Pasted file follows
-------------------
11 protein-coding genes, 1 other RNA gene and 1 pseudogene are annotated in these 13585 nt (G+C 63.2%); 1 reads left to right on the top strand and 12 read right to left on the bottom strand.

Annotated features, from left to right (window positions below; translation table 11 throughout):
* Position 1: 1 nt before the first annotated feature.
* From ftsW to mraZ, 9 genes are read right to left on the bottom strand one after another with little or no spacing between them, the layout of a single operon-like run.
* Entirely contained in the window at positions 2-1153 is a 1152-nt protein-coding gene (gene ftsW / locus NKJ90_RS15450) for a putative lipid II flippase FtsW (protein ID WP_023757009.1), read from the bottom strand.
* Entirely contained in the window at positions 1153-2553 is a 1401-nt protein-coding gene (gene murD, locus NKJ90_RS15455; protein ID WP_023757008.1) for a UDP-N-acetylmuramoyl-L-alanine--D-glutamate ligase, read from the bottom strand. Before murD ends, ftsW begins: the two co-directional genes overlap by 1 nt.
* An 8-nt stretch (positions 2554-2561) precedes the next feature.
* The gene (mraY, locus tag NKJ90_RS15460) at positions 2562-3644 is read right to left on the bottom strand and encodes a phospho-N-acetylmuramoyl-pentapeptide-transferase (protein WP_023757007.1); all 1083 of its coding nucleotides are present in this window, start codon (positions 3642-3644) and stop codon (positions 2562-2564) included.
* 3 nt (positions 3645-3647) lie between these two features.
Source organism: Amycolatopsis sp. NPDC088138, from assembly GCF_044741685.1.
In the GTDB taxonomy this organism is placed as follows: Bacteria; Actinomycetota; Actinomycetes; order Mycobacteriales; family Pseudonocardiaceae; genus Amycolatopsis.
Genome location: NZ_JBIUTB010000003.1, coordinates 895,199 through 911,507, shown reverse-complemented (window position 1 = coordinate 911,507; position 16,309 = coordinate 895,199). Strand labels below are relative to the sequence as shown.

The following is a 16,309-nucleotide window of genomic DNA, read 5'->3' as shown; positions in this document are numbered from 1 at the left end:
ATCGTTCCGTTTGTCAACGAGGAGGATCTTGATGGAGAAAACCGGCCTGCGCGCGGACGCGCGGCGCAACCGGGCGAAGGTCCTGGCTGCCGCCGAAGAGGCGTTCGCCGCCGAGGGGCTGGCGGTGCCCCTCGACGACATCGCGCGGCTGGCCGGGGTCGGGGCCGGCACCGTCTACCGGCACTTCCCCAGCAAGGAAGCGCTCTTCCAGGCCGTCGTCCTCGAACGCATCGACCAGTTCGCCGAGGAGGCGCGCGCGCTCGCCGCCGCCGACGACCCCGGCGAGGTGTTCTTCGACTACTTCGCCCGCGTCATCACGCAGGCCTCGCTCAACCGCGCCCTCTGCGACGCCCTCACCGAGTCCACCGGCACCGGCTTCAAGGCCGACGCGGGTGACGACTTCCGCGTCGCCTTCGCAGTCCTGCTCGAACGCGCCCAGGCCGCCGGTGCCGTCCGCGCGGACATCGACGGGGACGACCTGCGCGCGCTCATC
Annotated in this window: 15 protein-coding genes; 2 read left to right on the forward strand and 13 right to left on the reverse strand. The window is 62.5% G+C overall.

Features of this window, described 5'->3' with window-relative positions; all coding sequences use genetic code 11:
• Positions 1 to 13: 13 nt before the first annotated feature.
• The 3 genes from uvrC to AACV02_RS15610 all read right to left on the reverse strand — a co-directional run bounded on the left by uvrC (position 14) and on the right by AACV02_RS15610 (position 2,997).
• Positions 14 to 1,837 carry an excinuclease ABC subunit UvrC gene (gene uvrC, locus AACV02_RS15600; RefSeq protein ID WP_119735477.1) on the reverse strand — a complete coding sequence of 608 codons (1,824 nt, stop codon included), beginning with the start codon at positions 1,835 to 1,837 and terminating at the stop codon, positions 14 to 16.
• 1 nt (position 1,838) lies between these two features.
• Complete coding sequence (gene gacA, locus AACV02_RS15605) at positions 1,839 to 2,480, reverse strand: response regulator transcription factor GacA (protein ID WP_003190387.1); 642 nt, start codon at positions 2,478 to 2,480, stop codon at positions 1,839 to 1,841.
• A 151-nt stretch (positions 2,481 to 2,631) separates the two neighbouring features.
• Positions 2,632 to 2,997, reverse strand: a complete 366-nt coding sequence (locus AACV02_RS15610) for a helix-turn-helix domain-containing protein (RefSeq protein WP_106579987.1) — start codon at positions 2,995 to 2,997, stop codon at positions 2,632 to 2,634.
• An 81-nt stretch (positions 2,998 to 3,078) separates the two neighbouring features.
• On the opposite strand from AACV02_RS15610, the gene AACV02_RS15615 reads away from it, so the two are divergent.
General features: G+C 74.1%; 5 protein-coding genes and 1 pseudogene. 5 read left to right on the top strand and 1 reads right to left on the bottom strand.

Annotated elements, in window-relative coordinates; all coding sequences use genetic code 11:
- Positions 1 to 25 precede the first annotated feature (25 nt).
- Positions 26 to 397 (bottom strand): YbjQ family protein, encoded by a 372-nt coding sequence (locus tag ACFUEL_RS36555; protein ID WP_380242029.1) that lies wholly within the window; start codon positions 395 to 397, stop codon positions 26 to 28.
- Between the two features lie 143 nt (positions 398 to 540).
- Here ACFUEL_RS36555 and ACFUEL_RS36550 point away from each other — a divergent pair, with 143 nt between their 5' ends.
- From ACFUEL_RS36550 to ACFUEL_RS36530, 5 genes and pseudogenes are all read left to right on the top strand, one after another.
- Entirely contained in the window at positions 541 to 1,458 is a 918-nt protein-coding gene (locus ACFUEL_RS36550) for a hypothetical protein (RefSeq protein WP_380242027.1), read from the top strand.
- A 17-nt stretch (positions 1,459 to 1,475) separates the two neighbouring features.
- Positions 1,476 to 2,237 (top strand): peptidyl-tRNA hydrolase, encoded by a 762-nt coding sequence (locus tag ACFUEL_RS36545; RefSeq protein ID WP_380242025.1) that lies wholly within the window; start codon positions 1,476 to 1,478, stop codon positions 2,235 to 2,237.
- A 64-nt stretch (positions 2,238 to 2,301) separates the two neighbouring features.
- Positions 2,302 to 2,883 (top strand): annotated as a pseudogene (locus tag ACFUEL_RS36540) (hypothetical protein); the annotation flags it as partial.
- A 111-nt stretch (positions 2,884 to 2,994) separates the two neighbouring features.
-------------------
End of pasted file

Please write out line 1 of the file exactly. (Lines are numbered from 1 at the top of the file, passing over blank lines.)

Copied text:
11 protein-coding genes, 1 other RNA gene and 1 pseudogene are annotated in these 13585 nt (G+C 63.2%); 1 reads left to right on the top strand and 12 read right to left on the bottom strand.